If you haven’t been watching the Cincinnati Reds much this season, they crammed pretty much everything about who they are into the last two days against the Cleveland Indians.
The home team went 1-1 while putting 12 runs on the board.
This team can hit, but the pitching staff has some glaring limitations.
Last night, talented rookie starter Amir Garrett pitched five innings but only had problems in one. That was enough. He lost Francisco Lindor to a one-out walk after being ahead 0-2 in the count, gave up a double to Michael Brantley then couldn’t put away Carlos Santana, whose single scored Brantley with the tying run and proceeded a mammoth two-run homer by former Red Edwin Encarnacion.
The Reds came back to tie it only to see fourth or fifth-best reliever, free-agent acquisition Drew Storen, give up the go-ahead run in the eighth.
Contrast that to a night before when they actually got a great start from a veteran Scott Feldman, who saw the team’s three best receivers shut the door after he left. (Two of them were presumably not available last night.)
Such is life on the rebuild.
On the bright side, manager Bryan Price sees Robert Stephenson on the upswing lately…
Scott Schebler’s three-game home run streak was snapped last night, but the slugging right fielder got on base via a walk before being lifted as part of a double switch.
Like most great people from the Midwest, the Iowa native says he once thought football would be his thing past high school.
“I didn’t get any looks out of high school for baseball,” Schebler said. “I thought it was going to go football. I was a little bit of an underdog my whole career. It puts a little chip on your shoulder. You always want to prove people wrong. It can be a good thing or a bad thing because last year I had a chip on my shoulder and I was trying to prove everything to everybody, thinking ‘I’ve got to show them why they traded for me.’ You saw it in a bad way. I pressed. You’ve go to find ways to use it to benefit you.”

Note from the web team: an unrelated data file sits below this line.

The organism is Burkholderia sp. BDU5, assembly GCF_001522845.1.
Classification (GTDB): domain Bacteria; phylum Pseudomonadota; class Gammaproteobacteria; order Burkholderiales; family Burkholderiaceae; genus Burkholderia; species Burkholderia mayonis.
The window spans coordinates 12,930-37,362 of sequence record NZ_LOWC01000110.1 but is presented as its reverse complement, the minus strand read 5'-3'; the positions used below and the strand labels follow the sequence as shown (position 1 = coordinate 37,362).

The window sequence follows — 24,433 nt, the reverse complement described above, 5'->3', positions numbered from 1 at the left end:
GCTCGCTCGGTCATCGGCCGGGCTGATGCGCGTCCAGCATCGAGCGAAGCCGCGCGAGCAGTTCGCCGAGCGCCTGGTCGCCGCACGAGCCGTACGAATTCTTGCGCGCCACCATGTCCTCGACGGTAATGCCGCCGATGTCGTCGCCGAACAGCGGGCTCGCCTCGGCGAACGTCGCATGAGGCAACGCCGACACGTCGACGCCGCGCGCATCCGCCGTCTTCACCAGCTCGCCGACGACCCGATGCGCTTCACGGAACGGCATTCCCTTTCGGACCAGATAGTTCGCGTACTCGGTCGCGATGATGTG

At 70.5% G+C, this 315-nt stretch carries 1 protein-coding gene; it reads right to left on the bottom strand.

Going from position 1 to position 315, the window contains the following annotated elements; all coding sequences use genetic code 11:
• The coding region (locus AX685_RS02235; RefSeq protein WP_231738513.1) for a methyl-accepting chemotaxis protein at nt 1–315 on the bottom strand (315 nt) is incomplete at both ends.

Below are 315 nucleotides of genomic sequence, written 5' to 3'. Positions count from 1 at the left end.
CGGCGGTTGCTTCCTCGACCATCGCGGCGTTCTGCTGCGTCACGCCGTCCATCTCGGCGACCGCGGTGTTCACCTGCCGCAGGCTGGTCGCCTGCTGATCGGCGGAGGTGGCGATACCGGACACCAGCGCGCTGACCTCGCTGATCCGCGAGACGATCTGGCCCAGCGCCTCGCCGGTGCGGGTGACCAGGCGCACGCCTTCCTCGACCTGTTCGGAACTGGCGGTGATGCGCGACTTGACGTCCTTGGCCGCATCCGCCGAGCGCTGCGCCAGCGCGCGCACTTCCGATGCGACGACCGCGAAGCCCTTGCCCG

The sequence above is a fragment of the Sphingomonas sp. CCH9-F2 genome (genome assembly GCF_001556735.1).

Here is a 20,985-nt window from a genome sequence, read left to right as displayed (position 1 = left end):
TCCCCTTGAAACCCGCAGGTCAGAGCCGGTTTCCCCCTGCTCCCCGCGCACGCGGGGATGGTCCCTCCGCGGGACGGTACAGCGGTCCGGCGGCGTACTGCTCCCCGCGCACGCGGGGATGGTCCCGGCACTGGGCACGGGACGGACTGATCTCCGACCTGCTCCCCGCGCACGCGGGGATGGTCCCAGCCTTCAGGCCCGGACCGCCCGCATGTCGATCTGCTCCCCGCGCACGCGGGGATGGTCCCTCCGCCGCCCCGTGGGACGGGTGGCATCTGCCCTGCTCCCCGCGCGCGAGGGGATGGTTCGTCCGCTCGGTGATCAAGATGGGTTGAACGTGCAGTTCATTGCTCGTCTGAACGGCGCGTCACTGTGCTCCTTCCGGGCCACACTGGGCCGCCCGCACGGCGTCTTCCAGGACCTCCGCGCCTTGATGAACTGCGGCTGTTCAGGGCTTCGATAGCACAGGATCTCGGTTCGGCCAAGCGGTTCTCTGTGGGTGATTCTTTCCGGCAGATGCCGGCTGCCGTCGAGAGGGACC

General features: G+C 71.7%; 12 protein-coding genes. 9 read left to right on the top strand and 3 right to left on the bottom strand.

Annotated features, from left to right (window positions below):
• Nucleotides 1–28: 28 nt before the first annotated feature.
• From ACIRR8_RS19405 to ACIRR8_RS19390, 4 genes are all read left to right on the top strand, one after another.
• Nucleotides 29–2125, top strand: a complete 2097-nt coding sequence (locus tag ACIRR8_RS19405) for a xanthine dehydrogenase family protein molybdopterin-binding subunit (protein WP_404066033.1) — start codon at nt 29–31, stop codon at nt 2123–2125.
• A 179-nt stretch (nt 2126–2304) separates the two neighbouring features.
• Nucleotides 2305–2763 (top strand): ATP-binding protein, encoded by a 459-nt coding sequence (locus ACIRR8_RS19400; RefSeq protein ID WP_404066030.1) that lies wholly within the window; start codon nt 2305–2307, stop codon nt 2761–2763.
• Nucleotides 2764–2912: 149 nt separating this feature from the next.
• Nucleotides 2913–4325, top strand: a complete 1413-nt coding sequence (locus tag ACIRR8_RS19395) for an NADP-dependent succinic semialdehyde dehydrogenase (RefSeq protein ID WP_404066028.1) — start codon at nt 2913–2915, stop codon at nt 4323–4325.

He entered last night on pace for 47 home runs.
He probably won’t hit that many, but he’s got to be giving the Reds something to think about as the trade deadline gets closer and they will have to start figuring out how to juggle their young hitters.
LeBron James scored 34 points last night while Kyrie Irving added 42, and the Cleveland Cavaliers beat the Boston Celtics in Game 4 of the Eastern Conference finals last night.
Although we’ve been writing Boston obituaries for about week already, there is still at least one more game to be played in this series, believe it or not.
Then it’s off to the Finals, where the Golden State Warriors may score 140 a night…
Football is back in earnest down by the Ohio River, and there’s good news and bad.
He’s worried about the example it sets for the kids.
“We had a good standard, and the whole standard has always been you want to teach people how to play the game the correct way and go about it the correct way. And that’s not a very good example for young people.”
This is a reasonable take, but the flip side is that a celebration that doesn’t shame the opponent also is likely to fire up youngsters looking for some entertainment on a Sunday afternoon.
I suppose it might be interesting to see if there is a difference between Sports Media Twitter and the average fan, though.